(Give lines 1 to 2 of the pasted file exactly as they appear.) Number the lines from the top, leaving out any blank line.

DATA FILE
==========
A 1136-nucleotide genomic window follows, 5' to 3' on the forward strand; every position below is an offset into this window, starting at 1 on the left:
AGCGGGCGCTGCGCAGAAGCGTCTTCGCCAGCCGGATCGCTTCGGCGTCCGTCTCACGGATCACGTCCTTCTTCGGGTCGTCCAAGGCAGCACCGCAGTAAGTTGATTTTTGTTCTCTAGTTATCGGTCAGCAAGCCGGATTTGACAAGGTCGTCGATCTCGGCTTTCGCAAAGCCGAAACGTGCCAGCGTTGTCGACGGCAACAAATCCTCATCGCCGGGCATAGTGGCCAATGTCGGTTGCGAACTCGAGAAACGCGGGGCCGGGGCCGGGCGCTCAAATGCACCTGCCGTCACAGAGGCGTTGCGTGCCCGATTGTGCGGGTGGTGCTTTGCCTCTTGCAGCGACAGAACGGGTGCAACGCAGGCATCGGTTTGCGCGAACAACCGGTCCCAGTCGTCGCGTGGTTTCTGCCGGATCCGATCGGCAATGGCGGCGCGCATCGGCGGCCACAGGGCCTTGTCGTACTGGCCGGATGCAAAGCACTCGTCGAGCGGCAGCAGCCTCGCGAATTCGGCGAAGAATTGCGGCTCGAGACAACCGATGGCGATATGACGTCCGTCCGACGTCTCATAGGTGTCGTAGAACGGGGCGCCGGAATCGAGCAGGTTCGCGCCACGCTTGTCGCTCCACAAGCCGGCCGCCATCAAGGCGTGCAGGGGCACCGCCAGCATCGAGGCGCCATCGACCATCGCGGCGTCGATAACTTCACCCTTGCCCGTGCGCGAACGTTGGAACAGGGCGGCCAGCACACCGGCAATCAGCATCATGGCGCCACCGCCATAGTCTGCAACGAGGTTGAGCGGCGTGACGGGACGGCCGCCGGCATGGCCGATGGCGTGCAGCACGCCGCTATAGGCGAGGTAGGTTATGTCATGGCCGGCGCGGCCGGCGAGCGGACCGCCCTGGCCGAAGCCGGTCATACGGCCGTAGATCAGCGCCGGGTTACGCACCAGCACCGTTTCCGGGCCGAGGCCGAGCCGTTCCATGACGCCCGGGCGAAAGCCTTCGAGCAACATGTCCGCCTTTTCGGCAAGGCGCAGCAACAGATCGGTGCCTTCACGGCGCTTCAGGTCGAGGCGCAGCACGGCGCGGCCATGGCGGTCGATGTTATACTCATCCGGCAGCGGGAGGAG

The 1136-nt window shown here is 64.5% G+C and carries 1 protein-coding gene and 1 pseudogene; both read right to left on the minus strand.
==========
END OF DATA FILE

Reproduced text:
A 1136-nucleotide genomic window follows, 5' to 3' on the forward strand; every position below is an offset into this window, starting at 1 on the left:
AGCGGGCGCTGCGCAGAAGCGTCTTCGCCAGCCGGATCGCTTCGGCGTCCGTCTCACGGATCACGTCCTTCTTCGGGTCGTCCAAGGCAGCACCGCAGTAAGTTGATTTTTGTTCTCTAGTTATCGGTCAGCAAGCCGGATTTGACAAGGTCGTCGATCTCGGCTTTCGCAAAGCCGAAACGTGCCAGCGTTGTCGACGGCAACAAATCCTCATCGCCGGGCATAGTGGCCAATGTCGGTTGCGAACTCGAGAAACGCGGGGCCGGGGCCGGGCGCTCAAATGCACCTGCCGTCACAGAGGCGTTGCGTGCCCGATTGTGCGGGTGGTGCTTTGCCTCTTGCAGCGACAGAACGGGTGCAACGCAGGCATCGGTTTGCGCGAACAACCGGTCCCAGTCGTCGCGTGGTTTCTGCCGGATCCGATCGGCAATGGCGGCGCGCATCGGCGGCCACAGGGCCTTGTCGTACTGGCCGGATGCAAAGCACTCGTCGAGCGGCAGCAGCCTCGCGAATTCGGCGAAGAATTGCGGCTCGAGACAACCGATGGCGATATGACGTCCGTCCGACGTCTCATAGGTGTCGTAGAACGGGGCGCCGGAATCGAGCAGGTTCGCGCCACGCTTGTCGCTCCACAAGCCGGCCGCCATCAAGGCGTGCAGGGGCACCGCCAGCATCGAGGCGCCATCGACCATCGCGGCGTCGATAACTTCACCCTTGCCCGTGCGCGAACGTTGGAACAGGGCGGCCAGCACACCGGCAATCAGCATCATGGCGCCACCGCCATAGTCTGCAACGAGGTTGAGCGGCGTGACGGGACGGCCGCCGGCATGGCCGATGGCGTGCAGCACGCCGCTATAGGCGAGGTAGGTTATGTCATGGCCGGCGCGGCCGGCGAGCGGACCGCCCTGGCCGAAGCCGGTCATACGGCCGTAGATCAGCGCCGGGTTACGCACCAGCACCGTTTCCGGGCCGAGGCCGAGCCGTTCCATGACGCCCGGGCGAAAGCCTTCGAGCAACATGTCCGCCTTTTCGGCAAGGCGCAGCAACAGATCGGTGCCTTCACGGCGCTTCAGGTCGAGGCGCAGCACGGCGCGGCCATGGCGGTCGATGTTATACTCATCCGGCAGCGGGAGGAG